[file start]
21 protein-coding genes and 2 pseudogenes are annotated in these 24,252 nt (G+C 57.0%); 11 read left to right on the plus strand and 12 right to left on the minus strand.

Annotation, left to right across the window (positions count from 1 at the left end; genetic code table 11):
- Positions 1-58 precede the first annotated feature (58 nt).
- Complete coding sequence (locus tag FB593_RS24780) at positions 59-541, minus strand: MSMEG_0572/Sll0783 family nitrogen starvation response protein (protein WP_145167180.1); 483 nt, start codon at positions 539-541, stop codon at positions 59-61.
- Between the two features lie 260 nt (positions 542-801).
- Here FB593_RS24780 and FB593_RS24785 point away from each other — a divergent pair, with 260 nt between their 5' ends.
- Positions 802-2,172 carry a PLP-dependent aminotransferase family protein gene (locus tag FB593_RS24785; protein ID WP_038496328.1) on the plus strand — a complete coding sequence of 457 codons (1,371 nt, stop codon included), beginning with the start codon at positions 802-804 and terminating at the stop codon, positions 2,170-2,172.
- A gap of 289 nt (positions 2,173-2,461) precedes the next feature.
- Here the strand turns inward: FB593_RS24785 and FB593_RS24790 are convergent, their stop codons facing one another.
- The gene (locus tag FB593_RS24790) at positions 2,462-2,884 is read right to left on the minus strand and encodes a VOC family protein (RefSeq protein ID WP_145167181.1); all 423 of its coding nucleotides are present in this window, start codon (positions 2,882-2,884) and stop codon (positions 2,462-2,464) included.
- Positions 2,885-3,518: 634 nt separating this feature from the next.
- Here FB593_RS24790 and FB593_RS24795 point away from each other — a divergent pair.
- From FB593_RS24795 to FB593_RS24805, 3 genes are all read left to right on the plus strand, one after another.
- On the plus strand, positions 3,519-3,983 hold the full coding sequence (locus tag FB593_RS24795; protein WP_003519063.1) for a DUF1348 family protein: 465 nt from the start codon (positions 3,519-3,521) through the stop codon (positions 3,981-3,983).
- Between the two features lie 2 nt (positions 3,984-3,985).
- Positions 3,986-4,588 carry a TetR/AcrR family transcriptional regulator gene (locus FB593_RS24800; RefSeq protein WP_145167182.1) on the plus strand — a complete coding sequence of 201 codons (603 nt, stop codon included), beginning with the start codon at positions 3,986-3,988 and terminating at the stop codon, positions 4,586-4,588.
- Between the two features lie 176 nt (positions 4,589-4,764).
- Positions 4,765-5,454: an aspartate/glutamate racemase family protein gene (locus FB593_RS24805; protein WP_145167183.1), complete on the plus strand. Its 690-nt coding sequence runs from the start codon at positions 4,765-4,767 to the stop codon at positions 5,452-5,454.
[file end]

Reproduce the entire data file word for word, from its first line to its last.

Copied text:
21 protein-coding genes and 2 pseudogenes are annotated in these 24,252 nt (G+C 57.0%); 11 read left to right on the plus strand and 12 right to left on the minus strand.

Annotation, left to right across the window (positions count from 1 at the left end; genetic code table 11):
- Positions 1-58 precede the first annotated feature (58 nt).
- Complete coding sequence (locus tag FB593_RS24780) at positions 59-541, minus strand: MSMEG_0572/Sll0783 family nitrogen starvation response protein (protein WP_145167180.1); 483 nt, start codon at positions 539-541, stop codon at positions 59-61.
- Between the two features lie 260 nt (positions 542-801).
- Here FB593_RS24780 and FB593_RS24785 point away from each other — a divergent pair, with 260 nt between their 5' ends.
- Positions 802-2,172 carry a PLP-dependent aminotransferase family protein gene (locus tag FB593_RS24785; protein ID WP_038496328.1) on the plus strand — a complete coding sequence of 457 codons (1,371 nt, stop codon included), beginning with the start codon at positions 802-804 and terminating at the stop codon, positions 2,170-2,172.
- A gap of 289 nt (positions 2,173-2,461) precedes the next feature.
- Here the strand turns inward: FB593_RS24785 and FB593_RS24790 are convergent, their stop codons facing one another.
- The gene (locus tag FB593_RS24790) at positions 2,462-2,884 is read right to left on the minus strand and encodes a VOC family protein (RefSeq protein ID WP_145167181.1); all 423 of its coding nucleotides are present in this window, start codon (positions 2,882-2,884) and stop codon (positions 2,462-2,464) included.
- Positions 2,885-3,518: 634 nt separating this feature from the next.
- Here FB593_RS24790 and FB593_RS24795 point away from each other — a divergent pair.
- From FB593_RS24795 to FB593_RS24805, 3 genes are all read left to right on the plus strand, one after another.
- On the plus strand, positions 3,519-3,983 hold the full coding sequence (locus tag FB593_RS24795; protein WP_003519063.1) for a DUF1348 family protein: 465 nt from the start codon (positions 3,519-3,521) through the stop codon (positions 3,981-3,983).
- Between the two features lie 2 nt (positions 3,984-3,985).
- Positions 3,986-4,588 carry a TetR/AcrR family transcriptional regulator gene (locus FB593_RS24800; RefSeq protein WP_145167182.1) on the plus strand — a complete coding sequence of 201 codons (603 nt, stop codon included), beginning with the start codon at positions 3,986-3,988 and terminating at the stop codon, positions 4,586-4,588.
- Between the two features lie 176 nt (positions 4,589-4,764).
- Positions 4,765-5,454: an aspartate/glutamate racemase family protein gene (locus FB593_RS24805; protein WP_145167183.1), complete on the plus strand. Its 690-nt coding sequence runs from the start codon at positions 4,765-4,767 to the stop codon at positions 5,452-5,454.